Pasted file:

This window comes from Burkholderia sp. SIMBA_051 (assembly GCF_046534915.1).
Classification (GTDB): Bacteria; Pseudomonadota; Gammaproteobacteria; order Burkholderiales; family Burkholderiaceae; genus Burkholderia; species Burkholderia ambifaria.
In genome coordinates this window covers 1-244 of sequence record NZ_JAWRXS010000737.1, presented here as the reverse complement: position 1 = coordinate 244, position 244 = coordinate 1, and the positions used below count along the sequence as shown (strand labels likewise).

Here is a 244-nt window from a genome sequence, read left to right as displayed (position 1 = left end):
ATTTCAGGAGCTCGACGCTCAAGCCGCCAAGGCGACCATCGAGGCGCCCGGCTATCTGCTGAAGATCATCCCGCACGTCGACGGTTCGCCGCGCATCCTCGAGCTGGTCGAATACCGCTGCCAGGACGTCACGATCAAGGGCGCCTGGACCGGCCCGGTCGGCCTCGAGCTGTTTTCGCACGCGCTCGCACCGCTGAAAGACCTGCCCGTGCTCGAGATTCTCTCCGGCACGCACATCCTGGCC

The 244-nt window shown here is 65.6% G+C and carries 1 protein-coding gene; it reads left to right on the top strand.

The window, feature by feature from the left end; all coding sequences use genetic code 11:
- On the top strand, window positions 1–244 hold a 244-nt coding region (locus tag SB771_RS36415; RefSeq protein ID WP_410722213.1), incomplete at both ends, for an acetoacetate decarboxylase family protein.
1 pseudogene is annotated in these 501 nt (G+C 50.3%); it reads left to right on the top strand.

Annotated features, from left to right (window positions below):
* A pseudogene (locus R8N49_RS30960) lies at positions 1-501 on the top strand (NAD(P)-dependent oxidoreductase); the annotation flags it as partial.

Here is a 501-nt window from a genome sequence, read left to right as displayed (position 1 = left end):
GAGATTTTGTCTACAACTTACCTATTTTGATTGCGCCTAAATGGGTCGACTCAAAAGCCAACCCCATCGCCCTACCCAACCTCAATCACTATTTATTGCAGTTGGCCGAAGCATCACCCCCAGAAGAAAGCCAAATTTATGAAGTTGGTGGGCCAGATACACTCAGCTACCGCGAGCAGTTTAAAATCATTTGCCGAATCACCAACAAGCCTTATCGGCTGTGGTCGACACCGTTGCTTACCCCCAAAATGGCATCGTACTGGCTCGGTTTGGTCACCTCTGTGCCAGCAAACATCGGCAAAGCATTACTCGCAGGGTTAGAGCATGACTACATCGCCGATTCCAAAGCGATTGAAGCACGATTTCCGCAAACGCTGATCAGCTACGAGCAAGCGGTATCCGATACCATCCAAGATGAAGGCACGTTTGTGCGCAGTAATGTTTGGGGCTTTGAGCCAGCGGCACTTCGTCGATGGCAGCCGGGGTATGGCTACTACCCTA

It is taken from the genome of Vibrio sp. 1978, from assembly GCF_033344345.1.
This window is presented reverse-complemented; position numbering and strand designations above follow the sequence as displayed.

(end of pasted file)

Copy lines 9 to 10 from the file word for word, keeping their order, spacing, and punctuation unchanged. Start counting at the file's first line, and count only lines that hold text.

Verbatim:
1 pseudogene is annotated in these 501 nt (G+C 50.3%); it reads left to right on the top strand.

Annotated features, from left to right (window positions below):